Shamed Saskatchewan girl helps celebrate National Ribbon Skirt Day

Bella Kulak of Kamsack was initially told by a school staffer her skirt was not formal attire

Kulak family, mom Lana, dad Chris, and their kids. Photo courtesy: Keyara Ray Photography

One year ago, a young Anishinaabe girl from Treaty 4 territory in Saskatchewan sparked an international movement, simply by wearing her ribbon skirt to school.

That movement continued this week when Bella Kulak marked the first annual National Ribbon Skirt Day.

Hundreds of people gathered in Kamsack, 270 km east of Regina, on Jan. 4 to walk Kulak to school following the holiday break.

The 11-year-old inspired thousands of people to wear their ribbon skirts and ribbon shirts with pride after she was shamed by a school staff member for wearing her ribbon skirt to a formal school event in December 2020.

The incident went viral on social media after relatives posted about it.

Bella Kulak and her great aunt, Knowledge Keeper Judy Pelly. Photo courtesy: Keyara Ray Photography

Her mother, Lana Kulak, said what happened affected more than just Bella.

“It could be just the slip of the tongue and you don’t realize how many people you can hurt by just saying something that may be little to you,” she said.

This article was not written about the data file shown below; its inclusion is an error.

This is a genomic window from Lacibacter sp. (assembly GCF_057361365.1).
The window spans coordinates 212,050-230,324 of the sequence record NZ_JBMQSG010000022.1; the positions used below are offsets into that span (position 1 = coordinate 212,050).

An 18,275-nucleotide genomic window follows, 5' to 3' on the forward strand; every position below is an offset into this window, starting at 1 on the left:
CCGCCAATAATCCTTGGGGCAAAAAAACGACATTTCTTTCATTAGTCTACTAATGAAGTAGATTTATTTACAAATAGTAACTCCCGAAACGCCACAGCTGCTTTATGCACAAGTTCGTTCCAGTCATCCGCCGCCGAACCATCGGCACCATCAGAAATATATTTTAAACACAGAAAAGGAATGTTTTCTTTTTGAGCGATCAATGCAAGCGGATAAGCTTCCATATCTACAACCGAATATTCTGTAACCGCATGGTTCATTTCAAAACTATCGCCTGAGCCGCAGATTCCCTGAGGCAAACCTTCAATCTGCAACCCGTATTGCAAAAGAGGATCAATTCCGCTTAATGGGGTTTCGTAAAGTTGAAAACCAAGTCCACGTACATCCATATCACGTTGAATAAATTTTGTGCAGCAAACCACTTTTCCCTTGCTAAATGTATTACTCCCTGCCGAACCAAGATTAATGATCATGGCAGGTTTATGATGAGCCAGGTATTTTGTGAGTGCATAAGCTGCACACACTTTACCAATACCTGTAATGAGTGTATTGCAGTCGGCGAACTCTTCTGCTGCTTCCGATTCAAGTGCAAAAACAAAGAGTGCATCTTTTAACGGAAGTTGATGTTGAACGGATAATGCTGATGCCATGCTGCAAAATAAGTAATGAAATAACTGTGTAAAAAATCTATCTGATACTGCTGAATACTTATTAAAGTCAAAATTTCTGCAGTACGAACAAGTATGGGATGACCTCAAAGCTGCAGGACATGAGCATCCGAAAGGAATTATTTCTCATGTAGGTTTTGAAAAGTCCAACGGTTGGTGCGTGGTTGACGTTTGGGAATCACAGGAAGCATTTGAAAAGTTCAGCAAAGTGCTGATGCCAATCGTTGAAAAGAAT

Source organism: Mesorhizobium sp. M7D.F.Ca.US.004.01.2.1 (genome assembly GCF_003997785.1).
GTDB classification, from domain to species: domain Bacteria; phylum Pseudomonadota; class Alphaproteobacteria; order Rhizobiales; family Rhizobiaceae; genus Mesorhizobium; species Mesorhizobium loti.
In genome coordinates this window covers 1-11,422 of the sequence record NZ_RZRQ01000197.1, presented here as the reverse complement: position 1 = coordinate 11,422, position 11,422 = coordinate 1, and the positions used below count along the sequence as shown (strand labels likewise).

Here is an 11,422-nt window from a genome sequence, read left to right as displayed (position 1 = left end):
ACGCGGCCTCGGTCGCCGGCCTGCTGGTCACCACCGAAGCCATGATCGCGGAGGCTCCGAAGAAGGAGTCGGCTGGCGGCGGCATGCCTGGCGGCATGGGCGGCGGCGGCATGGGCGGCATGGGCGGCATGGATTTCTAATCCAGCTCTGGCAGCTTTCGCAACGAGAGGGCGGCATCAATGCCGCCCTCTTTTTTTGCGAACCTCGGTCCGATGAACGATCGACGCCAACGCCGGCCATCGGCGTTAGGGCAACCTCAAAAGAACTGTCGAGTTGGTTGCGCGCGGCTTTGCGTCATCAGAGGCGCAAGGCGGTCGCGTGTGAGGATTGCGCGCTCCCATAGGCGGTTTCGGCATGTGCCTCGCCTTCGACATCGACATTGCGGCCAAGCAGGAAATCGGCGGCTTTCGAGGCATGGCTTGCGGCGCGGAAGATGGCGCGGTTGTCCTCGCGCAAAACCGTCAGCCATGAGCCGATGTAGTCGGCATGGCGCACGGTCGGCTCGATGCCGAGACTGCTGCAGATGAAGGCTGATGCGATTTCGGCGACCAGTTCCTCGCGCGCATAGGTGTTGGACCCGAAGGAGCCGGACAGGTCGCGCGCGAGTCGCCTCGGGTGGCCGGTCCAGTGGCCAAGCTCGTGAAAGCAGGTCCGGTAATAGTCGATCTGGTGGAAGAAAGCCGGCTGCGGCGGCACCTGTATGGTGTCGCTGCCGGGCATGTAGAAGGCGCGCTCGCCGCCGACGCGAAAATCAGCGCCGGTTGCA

“But then it hurts the child, then it hurts the parents, and then it hurts the grandparents, and affects the entire community.”

The colourful skirts and shirts are a symbol of resilience, sacredness and survival; they are commonly worn to ceremonies and other special events.

After the story went viral, the school district apologized and spoke to the Kulaks and the staff member involved.

Since then, some positive things have come about at the local level: Lana now works in the Good Spirit School Divison as an Indigenous Community Worker. She said the schools now offer Indigenous drum groups, ribbon skirt-making classes, beading and language basics.

Bella has received gifts from supporters, like the sewing machine she used to make her first ribbon skirt that she wore to a ceremony in the Kamsack Collegiate Institute gym.

Keeseekoose First Nation Chief Lee Ketchimonia, Cote First Nation Chief George Cote, and Cote Councillor Tyrone Keshane, who sang an honour song and a round dance song. Photo courtesy: Keyara Ray Photography

Chiefs, elders and knowledge keepers were there, along with students, to show their support for Bella.

Her mother said Bella discovered supporters across North America after doing a Google search of her name.

 She was “blown away” by a post she saw from an elementary school in Winnipeg.

“They actually drew a very detailed picture of Bella in her ribbon skirt and they coloured and created however they wanted to,” Lana said.

A Facebook support page for Bella has nearly 8,000 members from around the world, and yesterday dozens posted pictures of themselves wearing their ribbon skirts in solidarity.

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